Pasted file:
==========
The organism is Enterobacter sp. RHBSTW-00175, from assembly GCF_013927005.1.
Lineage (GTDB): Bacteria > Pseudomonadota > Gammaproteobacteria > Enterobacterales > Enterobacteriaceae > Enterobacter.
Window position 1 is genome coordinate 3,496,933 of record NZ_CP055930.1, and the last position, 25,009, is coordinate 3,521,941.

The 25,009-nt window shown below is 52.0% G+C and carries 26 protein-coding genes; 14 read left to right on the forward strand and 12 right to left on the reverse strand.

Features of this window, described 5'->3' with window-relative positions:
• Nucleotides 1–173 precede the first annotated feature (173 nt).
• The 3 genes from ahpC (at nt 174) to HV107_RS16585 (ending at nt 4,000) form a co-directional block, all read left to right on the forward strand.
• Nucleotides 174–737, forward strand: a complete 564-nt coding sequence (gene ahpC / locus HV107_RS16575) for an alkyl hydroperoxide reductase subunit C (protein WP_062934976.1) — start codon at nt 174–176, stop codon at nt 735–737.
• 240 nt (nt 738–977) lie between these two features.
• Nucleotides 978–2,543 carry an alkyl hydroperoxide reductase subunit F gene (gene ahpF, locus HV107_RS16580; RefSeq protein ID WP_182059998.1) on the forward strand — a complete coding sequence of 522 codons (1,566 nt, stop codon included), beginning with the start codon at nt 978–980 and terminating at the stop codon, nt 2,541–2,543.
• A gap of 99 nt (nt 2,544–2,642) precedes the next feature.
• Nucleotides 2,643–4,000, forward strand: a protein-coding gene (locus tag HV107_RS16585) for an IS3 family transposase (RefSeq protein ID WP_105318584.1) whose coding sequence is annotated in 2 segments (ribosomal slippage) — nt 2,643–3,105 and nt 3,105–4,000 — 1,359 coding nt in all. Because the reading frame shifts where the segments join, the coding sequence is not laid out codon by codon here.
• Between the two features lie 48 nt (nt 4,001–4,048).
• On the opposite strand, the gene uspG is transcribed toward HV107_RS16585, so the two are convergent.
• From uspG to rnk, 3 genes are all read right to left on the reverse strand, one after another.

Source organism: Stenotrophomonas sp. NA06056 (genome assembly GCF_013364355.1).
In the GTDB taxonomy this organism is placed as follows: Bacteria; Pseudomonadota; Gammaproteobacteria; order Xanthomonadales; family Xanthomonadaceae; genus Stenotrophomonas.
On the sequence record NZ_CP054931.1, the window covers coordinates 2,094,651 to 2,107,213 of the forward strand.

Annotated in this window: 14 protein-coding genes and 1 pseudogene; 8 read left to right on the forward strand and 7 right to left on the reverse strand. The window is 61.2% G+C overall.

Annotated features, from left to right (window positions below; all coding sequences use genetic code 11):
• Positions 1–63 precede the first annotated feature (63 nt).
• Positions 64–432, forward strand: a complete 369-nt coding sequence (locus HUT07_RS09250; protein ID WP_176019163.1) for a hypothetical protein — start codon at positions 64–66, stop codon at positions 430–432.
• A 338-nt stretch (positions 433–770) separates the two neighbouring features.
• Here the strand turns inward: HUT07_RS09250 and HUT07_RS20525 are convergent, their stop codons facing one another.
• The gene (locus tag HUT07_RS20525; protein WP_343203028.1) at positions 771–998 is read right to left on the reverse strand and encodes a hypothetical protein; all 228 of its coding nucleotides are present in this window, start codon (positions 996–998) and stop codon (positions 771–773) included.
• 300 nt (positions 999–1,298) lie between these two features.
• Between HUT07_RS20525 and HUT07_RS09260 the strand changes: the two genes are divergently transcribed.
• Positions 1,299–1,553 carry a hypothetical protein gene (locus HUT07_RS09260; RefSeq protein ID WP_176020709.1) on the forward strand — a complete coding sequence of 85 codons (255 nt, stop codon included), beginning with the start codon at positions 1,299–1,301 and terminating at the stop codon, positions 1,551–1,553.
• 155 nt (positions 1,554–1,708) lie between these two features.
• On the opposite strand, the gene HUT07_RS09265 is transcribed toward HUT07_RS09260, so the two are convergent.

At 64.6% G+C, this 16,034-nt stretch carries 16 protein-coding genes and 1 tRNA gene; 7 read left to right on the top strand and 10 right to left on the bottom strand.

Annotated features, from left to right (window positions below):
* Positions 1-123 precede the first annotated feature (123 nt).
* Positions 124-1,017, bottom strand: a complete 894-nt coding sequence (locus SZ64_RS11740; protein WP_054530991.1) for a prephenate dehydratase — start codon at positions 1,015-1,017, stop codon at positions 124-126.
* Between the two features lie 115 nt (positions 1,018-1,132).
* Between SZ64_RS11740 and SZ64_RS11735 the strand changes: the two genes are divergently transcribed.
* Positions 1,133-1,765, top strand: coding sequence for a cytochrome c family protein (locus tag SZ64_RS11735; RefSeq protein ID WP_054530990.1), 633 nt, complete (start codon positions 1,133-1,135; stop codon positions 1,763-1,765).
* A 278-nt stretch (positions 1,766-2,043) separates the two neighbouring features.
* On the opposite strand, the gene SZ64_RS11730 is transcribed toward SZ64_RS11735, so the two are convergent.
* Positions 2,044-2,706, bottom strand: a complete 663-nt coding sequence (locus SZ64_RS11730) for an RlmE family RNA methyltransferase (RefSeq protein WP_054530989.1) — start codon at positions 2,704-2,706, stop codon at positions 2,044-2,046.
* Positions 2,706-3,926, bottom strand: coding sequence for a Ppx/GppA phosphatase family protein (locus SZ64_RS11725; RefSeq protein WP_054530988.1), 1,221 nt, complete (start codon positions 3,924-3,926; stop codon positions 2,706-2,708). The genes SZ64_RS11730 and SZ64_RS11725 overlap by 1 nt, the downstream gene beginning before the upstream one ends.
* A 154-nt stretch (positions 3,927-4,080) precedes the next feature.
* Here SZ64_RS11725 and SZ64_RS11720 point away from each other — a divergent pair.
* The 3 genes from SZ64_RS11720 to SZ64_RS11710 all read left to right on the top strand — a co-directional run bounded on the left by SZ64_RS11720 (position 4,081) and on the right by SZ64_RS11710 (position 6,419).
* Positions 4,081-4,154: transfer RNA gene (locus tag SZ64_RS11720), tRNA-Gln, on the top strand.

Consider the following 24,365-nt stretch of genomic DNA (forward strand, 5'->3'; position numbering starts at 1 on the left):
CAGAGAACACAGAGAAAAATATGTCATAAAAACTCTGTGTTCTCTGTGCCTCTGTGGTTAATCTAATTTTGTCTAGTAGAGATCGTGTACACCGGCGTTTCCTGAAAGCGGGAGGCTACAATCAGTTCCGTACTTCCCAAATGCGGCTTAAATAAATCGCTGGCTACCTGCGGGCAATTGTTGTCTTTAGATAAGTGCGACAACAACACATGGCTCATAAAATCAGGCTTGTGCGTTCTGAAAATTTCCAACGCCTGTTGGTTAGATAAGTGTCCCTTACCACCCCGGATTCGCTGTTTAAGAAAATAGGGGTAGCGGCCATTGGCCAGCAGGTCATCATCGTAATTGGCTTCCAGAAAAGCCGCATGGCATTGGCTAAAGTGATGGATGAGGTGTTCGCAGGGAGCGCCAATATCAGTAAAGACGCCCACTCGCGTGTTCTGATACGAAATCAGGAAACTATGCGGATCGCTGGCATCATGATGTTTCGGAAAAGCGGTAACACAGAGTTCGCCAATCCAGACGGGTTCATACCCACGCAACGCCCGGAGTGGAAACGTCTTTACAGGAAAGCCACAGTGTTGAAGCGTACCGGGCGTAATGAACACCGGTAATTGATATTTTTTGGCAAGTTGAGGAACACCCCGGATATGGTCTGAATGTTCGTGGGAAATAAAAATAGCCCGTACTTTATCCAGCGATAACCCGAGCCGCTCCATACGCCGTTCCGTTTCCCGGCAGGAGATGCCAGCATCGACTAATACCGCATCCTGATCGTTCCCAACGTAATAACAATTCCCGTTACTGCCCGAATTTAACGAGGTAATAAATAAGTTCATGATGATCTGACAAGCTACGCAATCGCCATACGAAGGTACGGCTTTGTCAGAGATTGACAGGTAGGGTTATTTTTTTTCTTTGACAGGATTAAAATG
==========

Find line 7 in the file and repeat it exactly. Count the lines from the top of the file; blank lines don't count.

• The 3 genes from ahpC (at nt 174) to HV107_RS16585 (ending at nt 4,000) form a co-directional block, all read left to right on the forward strand.